Now is a good time to pay close attention to Corsican reds. The island’s rosés and whites need no further introduction, as they have shown remarkably consistent quality for the last several vintages. At times, however, Corsican reds have veered toward plummy and overripe—which is not surprising, given that temps in the summer can regularly top a hundred for several days straight. Regardless of the heat, one trend I’ve noticed these past few years is our growers’ increasing ability to harness the elements that can counter the sun and limit overripeness. All of our Corsican producers, for example, live close to the sea and their vines lie under a constant sea breeze, which many consider to have cleansing powers that ward off disease and allow grapes to stay cool. Domaine Giacometti brings freshness to their reds through radically different vinification methods. Gone are the days of extraction. The domaine now speaks of “infusion,” coaxing flavor and spice from the grapes by gently soaking them in their juice, more along the lines of making tea than wine. Their Patrimonio rouge is deceptively light and fluid, so leave it some time in the glass to experience all the subtleties they’ve teased out of the grapes.
In 1987, the Giacometti family boldly moved to the Agriates Desert, a large, rugged, empty swath of land between the Cap Corse and Calvi on the northern end of Corsica. They took over vines that had been planted in 1966, which authorities granted Patrimonio appellation status, even though the estate is several miles from the village of Patrimonio. The founder, Christian Giacometti, has gradually been handing over the reins to his daughter and son after 25 years of constant and heroic labor to make wine in an inhospitable land. They continue on with their unique and eminently drinkable style of Patrimonio, while experimenting with Sciaccarellu plantings (extremely rare for Patrimonio) and offering a glimpse of great things to come.
I first set foot on the island in 1980. I remember looking down from the airplane window seeing alpine forest and lakes and thinking, uh oh, I got on the wrong plane. Then suddenly I was looking down into the beautiful waters of the Mediterranean. Corsica is a small, impossibly tall island, the tail of the Alp chain rising out of the blue sea.—Kermit Lynch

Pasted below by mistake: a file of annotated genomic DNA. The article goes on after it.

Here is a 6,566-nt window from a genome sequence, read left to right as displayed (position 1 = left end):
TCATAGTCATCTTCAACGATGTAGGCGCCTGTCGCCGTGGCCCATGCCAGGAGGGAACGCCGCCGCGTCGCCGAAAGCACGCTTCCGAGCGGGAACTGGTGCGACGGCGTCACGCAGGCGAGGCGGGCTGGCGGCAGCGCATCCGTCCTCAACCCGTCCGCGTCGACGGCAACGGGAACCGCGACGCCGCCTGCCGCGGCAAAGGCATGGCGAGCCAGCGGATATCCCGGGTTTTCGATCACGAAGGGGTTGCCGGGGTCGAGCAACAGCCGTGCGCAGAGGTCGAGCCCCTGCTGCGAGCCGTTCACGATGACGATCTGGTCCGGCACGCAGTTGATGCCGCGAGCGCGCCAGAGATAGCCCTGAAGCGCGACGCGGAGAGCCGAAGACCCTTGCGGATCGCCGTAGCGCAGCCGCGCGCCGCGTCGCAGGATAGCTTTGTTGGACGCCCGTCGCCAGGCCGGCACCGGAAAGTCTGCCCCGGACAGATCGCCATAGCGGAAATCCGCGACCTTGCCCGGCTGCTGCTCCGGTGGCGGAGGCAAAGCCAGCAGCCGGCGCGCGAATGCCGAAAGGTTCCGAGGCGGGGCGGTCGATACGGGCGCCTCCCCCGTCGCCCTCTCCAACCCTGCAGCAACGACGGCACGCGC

Kermit’s first trip to the island proved fruitful, with his discovery of Clos Nicrosi’s Vermentino. More than thirty years later, the love affair with Corsica has only grown as we now import wines from ten domaines that cover the north, south, east, and west of what the French affectionately refer to as l’Île de Beauté.
Corsica is currently experiencing somewhat of a renaissance—interest has never been higher in the wines and much of this is due to growers focusing on indigenous and historical grapes found on the island. Niellucciu, Sciarcarellu, and Vermentinu are widely planted but it is now common to find bottlings of Biancu Gentile and Carcaghjolu Neru as well as blends with native varieties like Rossola Bianca, Minustellu, or Montaneccia.
As Kermit described above, Corsica has a strikingly mountainous landscape. The granite peaks top out above 9,000 feet. The terroir is predominantly granite with the exception of the Patrimonio appellation in the north, which has limestone, clay, and schist soils.The wines, much like their southern French counterparts make for great pairings with the local charcuterie, often made from Nustrale, the native wild boar, as well as Brocciu, the Corsican goats milk cheese that is best served within 48 hours of it being made.
Every three or four months I would send my clients a cheaply made list of my inventory, but it began to dawn on me that business did not pick up afterwards. It occurred to me that my clientele might not know what Château Grillet is, either. One month in 1974 I had an especially esoteric collection of wines arriving, so I decided to put a short explanation about each wine into my price list, to try and let my clients know what to expect when they uncorked a bottle. The day after I mailed that brochure, people showed up at the shop, and that is how these little propaganda pieces for fine wine were born.—Kermit Lynch
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